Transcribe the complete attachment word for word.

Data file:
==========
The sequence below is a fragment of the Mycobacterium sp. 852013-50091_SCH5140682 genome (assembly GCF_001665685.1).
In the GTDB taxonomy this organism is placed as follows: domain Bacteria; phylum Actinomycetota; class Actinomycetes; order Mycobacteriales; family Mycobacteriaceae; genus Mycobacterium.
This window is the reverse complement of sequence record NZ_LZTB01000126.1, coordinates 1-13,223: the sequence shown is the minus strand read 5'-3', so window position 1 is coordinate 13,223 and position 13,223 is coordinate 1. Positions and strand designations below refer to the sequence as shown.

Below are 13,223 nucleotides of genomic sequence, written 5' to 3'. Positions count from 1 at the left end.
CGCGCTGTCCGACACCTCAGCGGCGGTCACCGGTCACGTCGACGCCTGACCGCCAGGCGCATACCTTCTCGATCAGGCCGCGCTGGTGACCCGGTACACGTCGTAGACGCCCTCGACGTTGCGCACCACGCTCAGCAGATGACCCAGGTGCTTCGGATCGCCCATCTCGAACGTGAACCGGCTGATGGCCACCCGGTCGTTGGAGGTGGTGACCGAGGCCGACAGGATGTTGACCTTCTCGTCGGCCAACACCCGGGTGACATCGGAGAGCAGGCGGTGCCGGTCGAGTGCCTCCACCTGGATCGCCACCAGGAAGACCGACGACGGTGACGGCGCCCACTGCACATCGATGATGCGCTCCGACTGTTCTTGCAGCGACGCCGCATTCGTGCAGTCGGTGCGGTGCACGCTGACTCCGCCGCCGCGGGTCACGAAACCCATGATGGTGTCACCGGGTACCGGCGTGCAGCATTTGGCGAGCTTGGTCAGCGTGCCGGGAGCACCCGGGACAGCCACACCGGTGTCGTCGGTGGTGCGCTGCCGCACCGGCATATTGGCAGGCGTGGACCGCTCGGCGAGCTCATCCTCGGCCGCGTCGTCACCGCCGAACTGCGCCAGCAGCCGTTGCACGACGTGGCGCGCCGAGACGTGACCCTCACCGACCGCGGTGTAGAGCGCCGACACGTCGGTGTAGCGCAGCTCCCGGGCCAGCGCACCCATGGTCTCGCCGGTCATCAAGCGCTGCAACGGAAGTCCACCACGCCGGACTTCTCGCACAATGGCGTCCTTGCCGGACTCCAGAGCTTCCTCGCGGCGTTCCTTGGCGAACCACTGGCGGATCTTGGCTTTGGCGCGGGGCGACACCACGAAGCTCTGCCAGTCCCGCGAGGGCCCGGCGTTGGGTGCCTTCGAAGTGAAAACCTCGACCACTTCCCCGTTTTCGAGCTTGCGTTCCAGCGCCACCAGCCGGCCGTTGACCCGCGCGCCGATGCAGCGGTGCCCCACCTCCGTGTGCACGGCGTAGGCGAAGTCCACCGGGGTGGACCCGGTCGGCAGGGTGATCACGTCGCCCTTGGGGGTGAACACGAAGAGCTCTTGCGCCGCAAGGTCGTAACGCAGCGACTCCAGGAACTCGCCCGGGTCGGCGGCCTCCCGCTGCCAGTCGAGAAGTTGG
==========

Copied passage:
The sequence below is a fragment of the Mycobacterium sp. 852013-50091_SCH5140682 genome (assembly GCF_001665685.1).
In the GTDB taxonomy this organism is placed as follows: domain Bacteria; phylum Actinomycetota; class Actinomycetes; order Mycobacteriales; family Mycobacteriaceae; genus Mycobacterium.
This window is the reverse complement of sequence record NZ_LZTB01000126.1, coordinates 1-13,223: the sequence shown is the minus strand read 5'-3', so window position 1 is coordinate 13,223 and position 13,223 is coordinate 1. Positions and strand designations below refer to the sequence as shown.

Below are 13,223 nucleotides of genomic sequence, written 5' to 3'. Positions count from 1 at the left end.
CGCGCTGTCCGACACCTCAGCGGCGGTCACCGGTCACGTCGACGCCTGACCGCCAGGCGCATACCTTCTCGATCAGGCCGCGCTGGTGACCCGGTACACGTCGTAGACGCCCTCGACGTTGCGCACCACGCTCAGCAGATGACCCAGGTGCTTCGGATCGCCCATCTCGAACGTGAACCGGCTGATGGCCACCCGGTCGTTGGAGGTGGTGACCGAGGCCGACAGGATGTTGACCTTCTCGTCGGCCAACACCCGGGTGACATCGGAGAGCAGGCGGTGCCGGTCGAGTGCCTCCACCTGGATCGCCACCAGGAAGACCGACGACGGTGACGGCGCCCACTGCACATCGATGATGCGCTCCGACTGTTCTTGCAGCGACGCCGCATTCGTGCAGTCGGTGCGGTGCACGCTGACTCCGCCGCCGCGGGTCACGAAACCCATGATGGTGTCACCGGGTACCGGCGTGCAGCATTTGGCGAGCTTGGTCAGCGTGCCGGGAGCACCCGGGACAGCCACACCGGTGTCGTCGGTGGTGCGCTGCCGCACCGGCATATTGGCAGGCGTGGACCGCTCGGCGAGCTCATCCTCGGCCGCGTCGTCACCGCCGAACTGCGCCAGCAGCCGTTGCACGACGTGGCGCGCCGAGACGTGACCCTCACCGACCGCGGTGTAGAGCGCCGACACGTCGGTGTAGCGCAGCTCCCGGGCCAGCGCACCCATGGTCTCGCCGGTCATCAAGCGCTGCAACGGAAGTCCACCACGCCGGACTTCTCGCACAATGGCGTCCTTGCCGGACTCCAGAGCTTCCTCGCGGCGTTCCTTGGCGAACCACTGGCGGATCTTGGCTTTGGCGCGGGGCGACACCACGAAGCTCTGCCAGTCCCGCGAGGGCCCGGCGTTGGGTGCCTTCGAAGTGAAAACCTCGACCACTTCCCCGTTTTCGAGCTTGCGTTCCAGCGCCACCAGCCGGCCGTTGACCCGCGCGCCGATGCAGCGGTGCCCCACCTCCGTGTGCACGGCGTAGGCGAAGTCCACCGGGGTGGACCCGGTCGGCAGGGTGATCACGTCGCCCTTGGGGGTGAACACGAAGAGCTCTTGCGCCGCAAGGTCGTAACGCAGCGACTCCAGGAACTCGCCCGGGTCGGCGGCCTCCCGCTGCCAGTCGAGAAGTTGG